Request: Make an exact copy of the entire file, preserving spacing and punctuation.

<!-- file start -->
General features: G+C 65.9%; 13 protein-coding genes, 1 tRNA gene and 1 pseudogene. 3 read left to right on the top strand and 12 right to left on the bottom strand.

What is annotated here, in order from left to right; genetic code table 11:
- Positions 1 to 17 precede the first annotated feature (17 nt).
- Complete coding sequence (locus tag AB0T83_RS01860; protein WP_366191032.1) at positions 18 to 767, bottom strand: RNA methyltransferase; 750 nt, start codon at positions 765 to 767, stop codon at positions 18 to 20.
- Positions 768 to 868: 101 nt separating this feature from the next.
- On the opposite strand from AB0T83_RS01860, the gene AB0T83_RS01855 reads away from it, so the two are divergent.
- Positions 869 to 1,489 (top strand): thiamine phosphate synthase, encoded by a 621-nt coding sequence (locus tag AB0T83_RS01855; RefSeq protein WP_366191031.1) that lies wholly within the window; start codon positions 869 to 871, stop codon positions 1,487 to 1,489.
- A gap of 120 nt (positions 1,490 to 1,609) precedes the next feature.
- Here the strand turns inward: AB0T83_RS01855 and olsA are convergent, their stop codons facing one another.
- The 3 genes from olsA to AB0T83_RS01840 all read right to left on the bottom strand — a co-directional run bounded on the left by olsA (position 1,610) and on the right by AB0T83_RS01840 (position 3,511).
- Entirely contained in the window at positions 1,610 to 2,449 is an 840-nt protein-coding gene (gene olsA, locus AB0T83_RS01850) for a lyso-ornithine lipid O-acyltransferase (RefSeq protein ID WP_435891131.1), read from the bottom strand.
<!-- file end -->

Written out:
General features: G+C 65.9%; 13 protein-coding genes, 1 tRNA gene and 1 pseudogene. 3 read left to right on the top strand and 12 right to left on the bottom strand.

What is annotated here, in order from left to right; genetic code table 11:
- Positions 1 to 17 precede the first annotated feature (17 nt).
- Complete coding sequence (locus tag AB0T83_RS01860; protein WP_366191032.1) at positions 18 to 767, bottom strand: RNA methyltransferase; 750 nt, start codon at positions 765 to 767, stop codon at positions 18 to 20.
- Positions 768 to 868: 101 nt separating this feature from the next.
- On the opposite strand from AB0T83_RS01860, the gene AB0T83_RS01855 reads away from it, so the two are divergent.
- Positions 869 to 1,489 (top strand): thiamine phosphate synthase, encoded by a 621-nt coding sequence (locus tag AB0T83_RS01855; RefSeq protein WP_366191031.1) that lies wholly within the window; start codon positions 869 to 871, stop codon positions 1,487 to 1,489.
- A gap of 120 nt (positions 1,490 to 1,609) precedes the next feature.
- Here the strand turns inward: AB0T83_RS01855 and olsA are convergent, their stop codons facing one another.
- The 3 genes from olsA to AB0T83_RS01840 all read right to left on the bottom strand — a co-directional run bounded on the left by olsA (position 1,610) and on the right by AB0T83_RS01840 (position 3,511).
- Entirely contained in the window at positions 1,610 to 2,449 is an 840-nt protein-coding gene (gene olsA, locus AB0T83_RS01850) for a lyso-ornithine lipid O-acyltransferase (RefSeq protein ID WP_435891131.1), read from the bottom strand.